While I listened to Dr. Plantinga’s argument, it struck me that such thinking is very scientific. Indeed, scientists regularly ignore outliers in their data. If a scientist collects 100 data points, and 99 of them show a distinct pattern but 1 is far off that pattern, it is generally considered an outlier. Often, a scientist will ignore the outlier in trying to understand what the bulk of the data mean. Using this reasoning, then, God intervening in nature is the outlier. It doesn’t happen very often, and when it happens, it should be very clear. As a result, it is easily ignored when coming to scientific conclusions.

In the Quantum view, God’s intervention in the natural world is even easier to understand, according to Plantinga. Indeed, since the best that we can do scientifically is to give probabilities as to what a system will do, God can act by “forcing” a particular event to come true, regardless of how improbable. For example, I have often noted in my lectures that quantum mechanics says that it is possible for me to run into a wall and pass through it without any harm coming to me or the wall. It sounds odd for this to be true, but I can actually demonstrate it in the lab on an atomic level.

On the much larger level of me and the wall, it becomes ridiculously improbable, but not impossible. If God saw me careening into a brick wall, then, he could just “fix” the situation and allow a ridiculously improbable event to occur so that I passed right through the wall. It would look like a miracle, but it wouldn’t even be a violation of any physical law. It would just be a case of God making sure the one possible event that fit His desires is the one that actually occurred.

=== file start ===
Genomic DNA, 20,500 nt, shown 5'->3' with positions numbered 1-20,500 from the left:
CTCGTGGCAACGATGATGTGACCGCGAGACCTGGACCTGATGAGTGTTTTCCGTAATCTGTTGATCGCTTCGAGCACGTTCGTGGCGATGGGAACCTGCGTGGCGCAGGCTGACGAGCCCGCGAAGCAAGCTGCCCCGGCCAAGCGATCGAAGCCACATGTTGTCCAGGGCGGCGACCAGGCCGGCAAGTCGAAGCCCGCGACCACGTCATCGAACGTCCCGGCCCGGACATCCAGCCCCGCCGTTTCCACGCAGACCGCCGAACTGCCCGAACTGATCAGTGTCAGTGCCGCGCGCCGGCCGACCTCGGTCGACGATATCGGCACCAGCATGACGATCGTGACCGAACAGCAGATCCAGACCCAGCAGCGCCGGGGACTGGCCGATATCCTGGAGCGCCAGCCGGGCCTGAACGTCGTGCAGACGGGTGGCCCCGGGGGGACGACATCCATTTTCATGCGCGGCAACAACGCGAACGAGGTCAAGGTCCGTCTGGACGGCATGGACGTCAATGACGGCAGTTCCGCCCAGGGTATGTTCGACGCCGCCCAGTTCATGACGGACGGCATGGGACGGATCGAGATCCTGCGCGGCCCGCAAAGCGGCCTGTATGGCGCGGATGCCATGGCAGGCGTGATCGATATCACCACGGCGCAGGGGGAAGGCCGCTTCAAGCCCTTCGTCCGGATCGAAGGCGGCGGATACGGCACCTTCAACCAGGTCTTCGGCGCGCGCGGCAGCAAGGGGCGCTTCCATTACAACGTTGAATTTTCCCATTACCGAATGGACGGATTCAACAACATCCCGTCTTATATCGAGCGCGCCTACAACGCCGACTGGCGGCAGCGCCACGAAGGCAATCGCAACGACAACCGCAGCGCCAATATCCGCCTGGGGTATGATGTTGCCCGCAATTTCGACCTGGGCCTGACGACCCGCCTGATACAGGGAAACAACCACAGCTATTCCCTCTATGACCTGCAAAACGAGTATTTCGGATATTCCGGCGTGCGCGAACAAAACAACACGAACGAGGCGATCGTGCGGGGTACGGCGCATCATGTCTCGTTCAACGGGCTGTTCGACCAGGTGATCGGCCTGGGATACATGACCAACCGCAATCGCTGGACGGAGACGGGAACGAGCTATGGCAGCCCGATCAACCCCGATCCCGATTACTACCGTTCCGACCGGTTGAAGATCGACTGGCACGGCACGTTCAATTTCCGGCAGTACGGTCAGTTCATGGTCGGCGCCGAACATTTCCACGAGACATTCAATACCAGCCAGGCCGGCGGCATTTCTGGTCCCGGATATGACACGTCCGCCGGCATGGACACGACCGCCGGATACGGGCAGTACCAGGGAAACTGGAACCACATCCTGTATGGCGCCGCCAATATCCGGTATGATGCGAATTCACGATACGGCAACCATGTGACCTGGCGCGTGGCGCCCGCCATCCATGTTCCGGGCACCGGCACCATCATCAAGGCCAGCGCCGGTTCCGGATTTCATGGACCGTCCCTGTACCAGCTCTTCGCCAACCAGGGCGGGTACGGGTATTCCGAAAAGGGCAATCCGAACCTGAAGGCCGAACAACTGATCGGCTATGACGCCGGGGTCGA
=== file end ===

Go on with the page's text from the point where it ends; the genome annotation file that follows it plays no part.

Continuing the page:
The other thing Dr. Plantinga noted is the quantum concept of superposition. In this view, which is supported by experiment, a particle can be in several states at once. Observation then causes a resolution, which makes all but one of those states go away. Whatever is left is the state in which the particle is observed. For example, if you observe an electron one way, it seems to behave as a particle. If you observe it another way, it seems to behave as a wave. The Copenhagen interpretation of quantum mechanics (which is the leading one) states that before the measurement, the electron is both a particle and a wave. Then, observation forces it to become one or the other. Dr. Plantinga noted that since God is an observer, it could be possible that He works in the universe simply by observing in a particular way, which causes the desired state to emerge.